Childhood Studies Risk and Resilience
Elizabeth K. Anthony
  • LAST REVIEWED: 22 February 2018
  • LAST MODIFIED: 22 February 2018
  • DOI: 10.1093/obo/9780199791231-0147


An impressive body of research on risk and resilience has evolved over several decades of interdisciplinary collaboration. Early studies investigating the course of psychopathology among infants and young children exposed to considerable stress (such as maternal mental illness or postnatal depression) helped shape our understanding of a concept that was later embraced by public health researchers. Other risks, such as poverty and abuse, separation from family, exposure to violence, natural disasters and other crises, and growing up in war-torn countries, have been studied for their effects on child development and well-being. These researchers, and the developing field of prevention science, were interested in developing interventions and programs to prevent risk for a range of maladaptive health and behavioral outcomes among young people. Shifts in the field reflecting an interest in the adaptive qualities of children exposed to considerable adversity emerged through studies of protective factors and the process and outcome of resilience. In the early 21st century, we know a great deal more about specific risk factors within a child (such as genetic markers) and chronic factors within her or his environment (such as poverty) that cause distress. We also know a great deal more about how many children navigate risk factors to demonstrate resilient adaptation. Researchers from diverse disciplines, including developmental psychopathology, neuroscience, social work, education, clinical psychology, public health, prevention science, and human and child development, have investigated various aspects of the concepts of risk and resilience among vulnerable children, youth, and adolescents. Methodologies used by researchers to study risk and resilience among children similarly represent diverse philosophical traditions and range from large cross-sectional or longitudinal studies to small in-depth ethnographic studies, although the majority of studies are quantitative. This article identifies major references and resources from the interdisciplinary study of risk and resilience in childhood studies.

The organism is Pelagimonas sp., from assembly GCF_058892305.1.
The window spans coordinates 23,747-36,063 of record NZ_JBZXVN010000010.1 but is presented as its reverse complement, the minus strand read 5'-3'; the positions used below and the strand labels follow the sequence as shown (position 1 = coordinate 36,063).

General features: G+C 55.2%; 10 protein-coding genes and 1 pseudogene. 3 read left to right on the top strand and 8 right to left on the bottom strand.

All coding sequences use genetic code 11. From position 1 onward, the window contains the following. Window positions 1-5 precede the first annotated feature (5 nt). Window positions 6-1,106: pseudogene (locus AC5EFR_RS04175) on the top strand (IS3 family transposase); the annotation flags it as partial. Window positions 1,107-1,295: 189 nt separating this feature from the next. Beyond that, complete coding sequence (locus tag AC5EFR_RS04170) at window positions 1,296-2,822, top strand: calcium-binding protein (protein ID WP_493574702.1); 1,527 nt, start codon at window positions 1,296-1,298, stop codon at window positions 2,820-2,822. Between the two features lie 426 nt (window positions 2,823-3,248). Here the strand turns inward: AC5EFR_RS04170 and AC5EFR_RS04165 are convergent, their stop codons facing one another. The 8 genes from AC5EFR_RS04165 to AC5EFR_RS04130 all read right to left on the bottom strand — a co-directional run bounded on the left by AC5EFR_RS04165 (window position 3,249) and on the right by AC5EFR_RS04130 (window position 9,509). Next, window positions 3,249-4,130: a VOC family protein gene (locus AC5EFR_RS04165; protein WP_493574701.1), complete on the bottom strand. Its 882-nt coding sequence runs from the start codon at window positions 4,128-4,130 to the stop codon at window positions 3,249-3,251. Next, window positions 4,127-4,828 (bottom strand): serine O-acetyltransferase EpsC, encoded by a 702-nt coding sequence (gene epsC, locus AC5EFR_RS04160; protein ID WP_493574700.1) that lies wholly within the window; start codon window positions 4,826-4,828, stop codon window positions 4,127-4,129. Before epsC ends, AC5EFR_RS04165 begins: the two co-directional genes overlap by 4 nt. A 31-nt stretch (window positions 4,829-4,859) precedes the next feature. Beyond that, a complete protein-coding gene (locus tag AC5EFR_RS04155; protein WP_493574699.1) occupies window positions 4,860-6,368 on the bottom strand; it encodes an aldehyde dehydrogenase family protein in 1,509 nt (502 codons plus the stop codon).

General Overviews and Conceptual Advancements

Risk factors are commonly understood to be influences that increase the likelihood of harm, or that contribute to or maintain a problem condition (see Coie, et al. 1993, cited under Preventive Interventions). Defined by some researchers as attributes or characteristics that reduce the likelihood of a negative outcome (Benard 2004; Werner and Smith 2001, cited under Historical Works), protective factors are also understood to be individual or environmental resources that minimize risk effects (Fraser and Terzian 2005). Finally, resilience is typically defined as “patterns of positive adaptation in the context of significant risk or adversity” (Luthar 2003, p. 4). As reflected in the citations in this section, researchers disagree about the relationship between risk factors and protective factors, specifically the independence of protection in relationship to risk. The concept of resilience also garners some disagreement regarding resilience as a process or outcome and how resilience is defined and measured. Historical works such as Anthony and Cohler 1987 (cited under Historical Works) describe resilience as a relatively rare outcome, whereas more-recent work (Benard 2004, Masten 2001) shapes resilience as a natural process among many young people. This shift to understanding the underlying developmental processes of resilience that are determined by multiple levels of influence represented a major and critical contribution to the field and is described in Cicchetti 2010. There is currently general agreement among researchers that resilience can be defined as successful adaptation in the face of risk or adversity (see Egeland, et al. 1993 and Luthar 2003, as well as Werner and Smith 2001). Several important works—such as Luthar, et al. 2000 and Rutter 2000—reflect on the construct of resilience. Roosa 2000 discusses conceptual differentiation from other positive outcomes, such as positive development. Cicchetti 2010 describes resilience from a multilevel perspective in the context of complex risk exposure, such as child maltreatment.